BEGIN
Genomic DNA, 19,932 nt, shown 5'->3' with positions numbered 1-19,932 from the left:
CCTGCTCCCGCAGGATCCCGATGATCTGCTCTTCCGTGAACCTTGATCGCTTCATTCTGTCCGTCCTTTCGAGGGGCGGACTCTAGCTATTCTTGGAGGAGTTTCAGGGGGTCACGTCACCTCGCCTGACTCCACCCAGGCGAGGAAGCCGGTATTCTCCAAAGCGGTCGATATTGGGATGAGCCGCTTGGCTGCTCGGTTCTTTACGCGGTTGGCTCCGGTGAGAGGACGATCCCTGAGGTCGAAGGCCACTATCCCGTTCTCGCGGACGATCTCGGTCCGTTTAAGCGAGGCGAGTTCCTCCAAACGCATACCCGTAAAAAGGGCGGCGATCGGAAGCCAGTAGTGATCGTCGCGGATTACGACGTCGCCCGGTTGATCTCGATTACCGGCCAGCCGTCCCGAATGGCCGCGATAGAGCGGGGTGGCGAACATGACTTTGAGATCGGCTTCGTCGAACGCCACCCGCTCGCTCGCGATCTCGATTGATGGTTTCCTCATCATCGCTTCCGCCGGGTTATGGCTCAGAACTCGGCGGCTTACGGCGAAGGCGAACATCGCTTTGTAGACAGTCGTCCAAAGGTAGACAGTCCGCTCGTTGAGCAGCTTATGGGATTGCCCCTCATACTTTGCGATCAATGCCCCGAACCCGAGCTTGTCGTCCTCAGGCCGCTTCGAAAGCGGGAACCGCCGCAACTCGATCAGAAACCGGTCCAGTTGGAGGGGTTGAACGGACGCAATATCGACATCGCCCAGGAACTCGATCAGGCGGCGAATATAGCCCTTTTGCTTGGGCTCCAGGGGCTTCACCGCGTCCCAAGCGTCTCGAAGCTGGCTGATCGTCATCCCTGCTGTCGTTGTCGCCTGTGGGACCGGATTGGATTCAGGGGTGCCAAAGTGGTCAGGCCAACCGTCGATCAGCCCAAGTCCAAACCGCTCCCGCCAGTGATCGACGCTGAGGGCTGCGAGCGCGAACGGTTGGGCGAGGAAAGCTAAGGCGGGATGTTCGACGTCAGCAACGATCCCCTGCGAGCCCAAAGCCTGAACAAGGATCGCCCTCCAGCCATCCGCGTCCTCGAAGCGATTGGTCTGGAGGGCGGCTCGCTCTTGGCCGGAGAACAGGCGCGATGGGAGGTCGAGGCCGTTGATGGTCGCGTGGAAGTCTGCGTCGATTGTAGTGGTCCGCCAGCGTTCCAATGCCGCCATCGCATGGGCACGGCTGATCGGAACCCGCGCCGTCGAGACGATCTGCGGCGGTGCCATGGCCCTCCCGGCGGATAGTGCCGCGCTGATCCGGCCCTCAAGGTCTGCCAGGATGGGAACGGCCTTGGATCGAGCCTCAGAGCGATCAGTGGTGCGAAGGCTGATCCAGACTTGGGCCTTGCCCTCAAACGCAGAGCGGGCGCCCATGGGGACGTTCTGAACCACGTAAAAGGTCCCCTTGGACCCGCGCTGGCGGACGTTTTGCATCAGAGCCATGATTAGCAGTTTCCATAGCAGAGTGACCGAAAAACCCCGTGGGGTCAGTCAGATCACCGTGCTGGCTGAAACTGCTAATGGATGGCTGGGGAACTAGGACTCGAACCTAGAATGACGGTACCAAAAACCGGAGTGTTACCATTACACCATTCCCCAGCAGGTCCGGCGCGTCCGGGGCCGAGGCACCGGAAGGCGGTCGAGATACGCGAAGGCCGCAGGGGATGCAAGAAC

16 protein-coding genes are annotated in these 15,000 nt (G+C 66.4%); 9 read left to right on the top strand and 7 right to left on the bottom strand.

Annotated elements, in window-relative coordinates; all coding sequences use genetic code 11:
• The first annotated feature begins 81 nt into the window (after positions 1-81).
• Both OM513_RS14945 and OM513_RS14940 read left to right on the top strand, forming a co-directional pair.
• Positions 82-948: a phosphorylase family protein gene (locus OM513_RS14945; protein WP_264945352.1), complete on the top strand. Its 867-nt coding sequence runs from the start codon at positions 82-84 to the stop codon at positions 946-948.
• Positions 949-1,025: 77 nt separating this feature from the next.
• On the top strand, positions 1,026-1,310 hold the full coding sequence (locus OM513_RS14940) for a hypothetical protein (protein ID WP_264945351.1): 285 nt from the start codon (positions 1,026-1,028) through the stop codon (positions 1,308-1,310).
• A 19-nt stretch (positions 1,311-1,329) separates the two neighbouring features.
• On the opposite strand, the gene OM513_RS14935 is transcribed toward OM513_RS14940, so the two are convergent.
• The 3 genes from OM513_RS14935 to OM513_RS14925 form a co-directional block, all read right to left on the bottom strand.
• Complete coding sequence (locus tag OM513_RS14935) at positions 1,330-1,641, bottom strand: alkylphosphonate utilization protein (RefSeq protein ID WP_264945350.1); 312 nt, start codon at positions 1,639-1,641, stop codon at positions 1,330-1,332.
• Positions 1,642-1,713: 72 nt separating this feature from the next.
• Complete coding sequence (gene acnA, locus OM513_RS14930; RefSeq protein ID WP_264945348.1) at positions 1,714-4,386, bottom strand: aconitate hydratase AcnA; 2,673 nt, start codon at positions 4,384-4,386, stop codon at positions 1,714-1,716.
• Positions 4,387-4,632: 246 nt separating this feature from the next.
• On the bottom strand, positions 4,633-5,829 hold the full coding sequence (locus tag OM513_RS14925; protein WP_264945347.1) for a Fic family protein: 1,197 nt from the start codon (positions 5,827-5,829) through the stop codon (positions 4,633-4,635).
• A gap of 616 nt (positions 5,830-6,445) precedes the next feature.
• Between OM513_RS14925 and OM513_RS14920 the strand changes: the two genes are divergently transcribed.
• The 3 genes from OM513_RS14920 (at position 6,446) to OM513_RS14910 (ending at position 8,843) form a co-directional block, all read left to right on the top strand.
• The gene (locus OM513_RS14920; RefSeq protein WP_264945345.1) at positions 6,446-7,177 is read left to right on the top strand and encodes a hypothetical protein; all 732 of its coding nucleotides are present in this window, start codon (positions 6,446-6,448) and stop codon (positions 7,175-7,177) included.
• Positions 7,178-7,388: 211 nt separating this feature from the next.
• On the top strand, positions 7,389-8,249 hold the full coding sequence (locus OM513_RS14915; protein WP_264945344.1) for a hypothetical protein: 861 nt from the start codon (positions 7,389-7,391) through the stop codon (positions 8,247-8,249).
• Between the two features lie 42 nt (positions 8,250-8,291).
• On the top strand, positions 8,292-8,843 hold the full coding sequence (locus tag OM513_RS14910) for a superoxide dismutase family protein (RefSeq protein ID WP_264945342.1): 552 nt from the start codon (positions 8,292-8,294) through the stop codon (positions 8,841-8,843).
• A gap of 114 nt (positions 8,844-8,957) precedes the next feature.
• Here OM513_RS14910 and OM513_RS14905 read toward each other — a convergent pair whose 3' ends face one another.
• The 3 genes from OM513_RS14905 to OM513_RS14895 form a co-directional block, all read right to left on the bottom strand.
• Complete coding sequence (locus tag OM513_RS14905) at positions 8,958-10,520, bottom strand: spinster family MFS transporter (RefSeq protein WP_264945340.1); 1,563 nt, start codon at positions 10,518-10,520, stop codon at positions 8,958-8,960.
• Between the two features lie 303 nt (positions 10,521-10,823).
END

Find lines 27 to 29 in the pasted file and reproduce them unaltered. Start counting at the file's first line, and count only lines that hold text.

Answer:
• Here OM513_RS14910 and OM513_RS14905 read toward each other — a convergent pair whose 3' ends face one another.
• The 3 genes from OM513_RS14905 to OM513_RS14895 form a co-directional block, all read right to left on the bottom strand.
• Complete coding sequence (locus tag OM513_RS14905) at positions 8,958-10,520, bottom strand: spinster family MFS transporter (RefSeq protein WP_264945340.1); 1,563 nt, start codon at positions 10,518-10,520, stop codon at positions 8,958-8,960.